The Intersection of Personality Rights and Intellectual Property Vis-a Vis Fantasy Sports in India

Khurana and Khurana, Advocates and IP Attorneys India



Virat Kohli is the most followed Indian on Instagram. Is this a relevant piece of information? Indeed, it is. It is reflective of the mindset of people towards an individual who has gained massive popularity due to his sport. It is also suggestive of the overarching influence of a sports person over the masses. Call it ‘Sports’ or ‘Entertainment’, there is an obsession around the sports and games industry in India. Indian audience is drawn towards not just sport events but also towards those who participate in it, almost equating a few players to god like idols who must be worshipped. Drawing heavily form this obsession is the fantasy gaming industry which has boomed in the last decade and continues to do so. Worldwide, the fantasy sports sector has been ‘demonstrating strong expansion, with India leading the way as the fastest-growing market with a user base, numbering 130 million.’[1] Online Fantasy Sports or OFS is an imaginative and digital gaming setup that replicates the world of sports as it exists in reality. It provides users a space to immerse themselves in their favourite sport wherein they have significant autonomy in terms of creating virtual teams comprising of popular athletes, organise matches and earn points based on the real-world performances of the sportspersons. The operation of fantasy sports platforms raises several legal concerns and this essay is an endeavour to identify these in addition to exploring the interlinkage of Intellectual Property and Personality Rights specifically in the context of fantasy sports.


In India, as around rest of the world, sportspersons are considered to be celebrities as ‘people know and talk about them’[2]. A personality used synonymously with celebrity is a person who is widely recognized by the public and often renowned for their achievements, or prominence in a particular field, such as entertainment, sports, politics, or other areas of public interest. Fantasy sports are known to employ the real names, images, team logos, signature poses etc. of sportspersons on their respective platforms in the form of player cards or NFT tokens etc. and usually place significant reliance on the real time performance of a sportsperson. The deployment of all the elements related to the players highlights two sets of rights; first Intellectual Property under which the images and information etc. may be classified and Personality Rights as for those to whom it refers.

The Supreme court of USA was among the first jurisdictions to recognise the Right to Privacy and thereunder acknowledge Publicity Rights in ‘Pavesich v. New England Life Insurance Co.’[3] Even in India, as observed in the Puttaswamy judgement, “every person should have the right to be able to exercise control over his or her own life, image, and identity as it is used for commercial purposes. Additionally, it means that a person may be able to stop others from utilising his or her name, image, and other aspects of their private lives and identities for profit without their permission.”[4] The above-mentioned narrative has been crucial in securing the Personality Rights of individuals as the set of rights is considered to be an offshoot of the Right to Privacy. The same was upheld inICC Development (International) Ltd v Arvee Enterprises’[5], wherein it was suggested that the right of publicity can “inhere only in an individual or in any indicia of an individual's personality like his name, personality trait, signature, voice, etc.”[6]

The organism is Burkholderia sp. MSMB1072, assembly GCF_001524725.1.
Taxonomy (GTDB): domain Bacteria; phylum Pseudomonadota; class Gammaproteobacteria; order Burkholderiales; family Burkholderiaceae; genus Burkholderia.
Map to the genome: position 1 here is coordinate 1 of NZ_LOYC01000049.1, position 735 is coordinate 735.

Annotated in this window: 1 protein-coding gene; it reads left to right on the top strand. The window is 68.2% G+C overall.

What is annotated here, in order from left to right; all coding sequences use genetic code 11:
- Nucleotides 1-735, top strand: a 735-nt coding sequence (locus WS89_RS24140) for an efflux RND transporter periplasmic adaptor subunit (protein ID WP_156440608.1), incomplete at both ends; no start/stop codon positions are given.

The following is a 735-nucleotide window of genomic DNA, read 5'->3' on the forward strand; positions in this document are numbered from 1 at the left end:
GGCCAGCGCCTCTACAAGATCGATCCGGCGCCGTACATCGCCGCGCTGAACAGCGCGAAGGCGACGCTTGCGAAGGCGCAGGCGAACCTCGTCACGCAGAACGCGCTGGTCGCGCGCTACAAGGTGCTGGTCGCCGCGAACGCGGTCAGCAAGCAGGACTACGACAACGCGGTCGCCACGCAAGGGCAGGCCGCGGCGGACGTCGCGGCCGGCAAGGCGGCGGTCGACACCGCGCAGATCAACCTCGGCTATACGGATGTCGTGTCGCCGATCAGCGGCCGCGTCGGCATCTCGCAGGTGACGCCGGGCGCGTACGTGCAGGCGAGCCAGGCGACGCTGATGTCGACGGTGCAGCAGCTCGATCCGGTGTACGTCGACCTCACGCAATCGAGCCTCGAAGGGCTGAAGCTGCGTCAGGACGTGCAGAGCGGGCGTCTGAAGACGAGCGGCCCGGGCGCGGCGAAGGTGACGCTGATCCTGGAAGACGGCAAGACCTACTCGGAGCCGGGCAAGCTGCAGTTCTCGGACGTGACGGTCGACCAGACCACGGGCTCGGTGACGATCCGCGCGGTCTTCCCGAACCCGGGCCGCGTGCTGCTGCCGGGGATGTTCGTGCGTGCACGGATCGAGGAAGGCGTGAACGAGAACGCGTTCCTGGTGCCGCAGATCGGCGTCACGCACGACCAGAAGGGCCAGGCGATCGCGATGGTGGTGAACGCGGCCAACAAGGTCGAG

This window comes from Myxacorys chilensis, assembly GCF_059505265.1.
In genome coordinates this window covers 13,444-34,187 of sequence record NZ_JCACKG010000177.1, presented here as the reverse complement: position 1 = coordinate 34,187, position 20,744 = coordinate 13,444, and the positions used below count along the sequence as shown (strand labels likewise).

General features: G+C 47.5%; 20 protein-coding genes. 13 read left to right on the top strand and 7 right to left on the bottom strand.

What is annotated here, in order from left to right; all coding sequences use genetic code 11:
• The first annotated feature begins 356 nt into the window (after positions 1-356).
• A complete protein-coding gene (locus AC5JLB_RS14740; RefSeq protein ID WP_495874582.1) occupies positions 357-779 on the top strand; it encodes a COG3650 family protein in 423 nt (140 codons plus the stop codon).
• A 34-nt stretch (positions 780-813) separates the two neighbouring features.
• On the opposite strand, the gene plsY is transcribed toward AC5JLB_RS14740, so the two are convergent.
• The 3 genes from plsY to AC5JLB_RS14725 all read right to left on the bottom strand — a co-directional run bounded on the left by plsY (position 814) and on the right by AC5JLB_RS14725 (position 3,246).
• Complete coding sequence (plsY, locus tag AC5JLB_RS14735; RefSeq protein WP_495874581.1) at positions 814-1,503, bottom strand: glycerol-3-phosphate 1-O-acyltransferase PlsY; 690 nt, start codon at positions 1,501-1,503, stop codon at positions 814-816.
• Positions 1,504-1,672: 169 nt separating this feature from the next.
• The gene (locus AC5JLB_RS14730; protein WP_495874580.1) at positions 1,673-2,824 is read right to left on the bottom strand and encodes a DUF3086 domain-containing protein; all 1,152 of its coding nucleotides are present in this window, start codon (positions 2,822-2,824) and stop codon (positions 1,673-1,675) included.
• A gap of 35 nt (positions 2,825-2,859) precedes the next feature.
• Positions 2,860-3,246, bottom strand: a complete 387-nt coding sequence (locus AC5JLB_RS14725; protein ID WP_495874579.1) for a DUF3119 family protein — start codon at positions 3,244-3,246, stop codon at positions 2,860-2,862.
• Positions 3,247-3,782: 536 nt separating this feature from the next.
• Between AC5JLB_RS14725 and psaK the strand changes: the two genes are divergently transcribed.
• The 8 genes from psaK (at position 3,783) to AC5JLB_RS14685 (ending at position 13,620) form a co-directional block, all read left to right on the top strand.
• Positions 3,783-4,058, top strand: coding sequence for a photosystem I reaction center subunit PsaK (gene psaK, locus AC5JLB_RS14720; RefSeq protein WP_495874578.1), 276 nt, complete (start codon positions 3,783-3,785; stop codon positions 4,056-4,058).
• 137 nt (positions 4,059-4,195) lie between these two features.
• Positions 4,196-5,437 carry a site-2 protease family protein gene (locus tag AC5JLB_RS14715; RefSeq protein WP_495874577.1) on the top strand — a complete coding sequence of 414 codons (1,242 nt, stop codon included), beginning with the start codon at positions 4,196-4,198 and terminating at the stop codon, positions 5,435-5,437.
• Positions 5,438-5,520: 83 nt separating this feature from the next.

In the present time, the Indian judiciary has acknowledged that both Personality Rights and Intellectual Property Rights aim to prevent the unauthorized commercial exploitation of an individual's identity. In other words, it is through Intellectual Property law framework that Personality Rights in India are offered protection, beyond the Right to Privacy. For instance, trademark law acts as a safeguard that prevents others form using one’s own name, brand or image etc. for commercial purposes.

  1. Protection of Personality Rights under Copyright law

As per the Copyright Act 1957, a copyright is vested in any original literary artistic, literary and dramatic works. In addition to these subject matters the Copyright Act enshrines ‘Performers Rights.’ A performer is someone who makes a performance, and as per Section 2 (qq) of the Act a ‘performer’ “includes an actor, singer, musician, dancer, acrobat, juggler, conjurer, snake charmer, a person delivering a lecture.”[7] Performers are vested with a bundle of rights for example making a sound recording or a visual recording of the performance and communicating it to the public. Players, gamers and athletes etc. are not performers as per the above definition. The rationale behind not including players of any sport in this category is that sports matches are neither predictable nor choregraphed like performances are. Over the years, watching sporting events has been a source of entertainment with an added element of culture as sporting events enlightens a patriotic spirit in many but due to its spontaneity, cannot be termed as performance, irrespective of whether it is being broadcasted on television or the internet.